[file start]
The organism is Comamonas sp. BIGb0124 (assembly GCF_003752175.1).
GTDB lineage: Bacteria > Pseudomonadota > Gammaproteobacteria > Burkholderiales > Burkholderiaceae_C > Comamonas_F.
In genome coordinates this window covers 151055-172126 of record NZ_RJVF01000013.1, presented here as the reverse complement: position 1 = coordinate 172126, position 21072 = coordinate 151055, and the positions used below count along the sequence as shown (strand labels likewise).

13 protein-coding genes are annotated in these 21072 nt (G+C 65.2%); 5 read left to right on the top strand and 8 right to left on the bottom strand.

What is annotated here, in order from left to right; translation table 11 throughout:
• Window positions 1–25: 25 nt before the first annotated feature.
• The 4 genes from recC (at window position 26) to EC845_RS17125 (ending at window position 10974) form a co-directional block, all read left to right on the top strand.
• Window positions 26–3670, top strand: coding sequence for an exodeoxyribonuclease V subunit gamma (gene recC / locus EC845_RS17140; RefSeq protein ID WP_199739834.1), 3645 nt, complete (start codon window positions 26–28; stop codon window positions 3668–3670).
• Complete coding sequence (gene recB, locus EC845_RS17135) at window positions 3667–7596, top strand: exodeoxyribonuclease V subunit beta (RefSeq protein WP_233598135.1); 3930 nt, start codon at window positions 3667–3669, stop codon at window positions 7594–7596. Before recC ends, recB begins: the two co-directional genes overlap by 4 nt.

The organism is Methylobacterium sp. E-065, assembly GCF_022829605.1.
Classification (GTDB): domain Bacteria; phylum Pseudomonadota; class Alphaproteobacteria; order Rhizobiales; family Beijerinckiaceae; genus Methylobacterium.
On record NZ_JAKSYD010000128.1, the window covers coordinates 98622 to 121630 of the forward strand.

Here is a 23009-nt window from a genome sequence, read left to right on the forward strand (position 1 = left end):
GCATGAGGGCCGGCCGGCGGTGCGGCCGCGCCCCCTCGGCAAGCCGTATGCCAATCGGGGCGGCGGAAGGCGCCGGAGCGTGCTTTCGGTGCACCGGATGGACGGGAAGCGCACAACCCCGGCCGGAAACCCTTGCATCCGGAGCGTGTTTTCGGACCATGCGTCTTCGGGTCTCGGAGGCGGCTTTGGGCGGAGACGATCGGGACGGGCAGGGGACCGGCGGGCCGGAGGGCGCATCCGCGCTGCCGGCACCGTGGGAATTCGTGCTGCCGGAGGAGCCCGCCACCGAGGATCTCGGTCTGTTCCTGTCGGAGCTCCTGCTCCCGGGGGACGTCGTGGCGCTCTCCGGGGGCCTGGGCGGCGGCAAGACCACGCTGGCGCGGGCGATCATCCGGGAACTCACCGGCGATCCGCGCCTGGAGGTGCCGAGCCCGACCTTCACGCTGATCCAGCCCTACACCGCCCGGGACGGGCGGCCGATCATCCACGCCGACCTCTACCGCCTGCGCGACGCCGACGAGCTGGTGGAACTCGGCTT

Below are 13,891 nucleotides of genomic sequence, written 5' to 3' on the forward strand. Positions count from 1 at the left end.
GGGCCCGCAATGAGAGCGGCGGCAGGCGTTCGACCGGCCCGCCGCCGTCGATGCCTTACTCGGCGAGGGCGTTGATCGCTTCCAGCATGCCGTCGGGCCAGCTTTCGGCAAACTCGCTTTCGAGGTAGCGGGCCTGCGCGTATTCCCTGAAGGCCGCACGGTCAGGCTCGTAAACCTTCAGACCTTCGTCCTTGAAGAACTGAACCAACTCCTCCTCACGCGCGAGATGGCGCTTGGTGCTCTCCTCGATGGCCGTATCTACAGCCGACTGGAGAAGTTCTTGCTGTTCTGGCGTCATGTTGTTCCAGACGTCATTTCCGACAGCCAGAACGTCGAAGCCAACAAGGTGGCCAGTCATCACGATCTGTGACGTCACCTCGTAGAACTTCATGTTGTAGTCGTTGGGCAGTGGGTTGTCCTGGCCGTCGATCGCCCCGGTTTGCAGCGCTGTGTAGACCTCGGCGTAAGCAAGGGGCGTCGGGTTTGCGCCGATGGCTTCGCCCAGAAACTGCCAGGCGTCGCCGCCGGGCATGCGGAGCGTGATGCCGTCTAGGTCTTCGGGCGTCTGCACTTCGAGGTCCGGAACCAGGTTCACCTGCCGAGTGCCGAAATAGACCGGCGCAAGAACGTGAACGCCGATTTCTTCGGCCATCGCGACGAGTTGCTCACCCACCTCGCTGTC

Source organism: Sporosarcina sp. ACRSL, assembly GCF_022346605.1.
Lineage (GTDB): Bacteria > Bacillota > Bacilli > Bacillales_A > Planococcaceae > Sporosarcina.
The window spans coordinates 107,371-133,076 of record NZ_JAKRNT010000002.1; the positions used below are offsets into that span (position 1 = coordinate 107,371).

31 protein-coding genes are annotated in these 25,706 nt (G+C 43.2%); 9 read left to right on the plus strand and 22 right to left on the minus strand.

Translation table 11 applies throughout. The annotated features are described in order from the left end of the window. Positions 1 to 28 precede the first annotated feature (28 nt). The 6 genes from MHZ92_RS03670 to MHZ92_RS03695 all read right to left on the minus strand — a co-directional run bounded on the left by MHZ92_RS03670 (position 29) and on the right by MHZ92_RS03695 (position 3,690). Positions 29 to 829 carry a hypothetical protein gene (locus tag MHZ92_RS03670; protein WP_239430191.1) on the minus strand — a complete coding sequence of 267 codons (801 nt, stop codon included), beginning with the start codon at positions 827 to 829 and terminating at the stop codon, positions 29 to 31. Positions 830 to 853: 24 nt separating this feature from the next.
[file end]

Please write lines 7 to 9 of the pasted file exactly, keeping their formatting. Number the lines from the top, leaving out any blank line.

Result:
• The 4 genes from recC (at window position 26) to EC845_RS17125 (ending at window position 10974) form a co-directional block, all read left to right on the top strand.
• Window positions 26–3670, top strand: coding sequence for an exodeoxyribonuclease V subunit gamma (gene recC / locus EC845_RS17140; RefSeq protein ID WP_199739834.1), 3645 nt, complete (start codon window positions 26–28; stop codon window positions 3668–3670).
• Complete coding sequence (gene recB, locus EC845_RS17135) at window positions 3667–7596, top strand: exodeoxyribonuclease V subunit beta (RefSeq protein WP_233598135.1); 3930 nt, start codon at window positions 3667–3669, stop codon at window positions 7594–7596. Before recC ends, recB begins: the two co-directional genes overlap by 4 nt.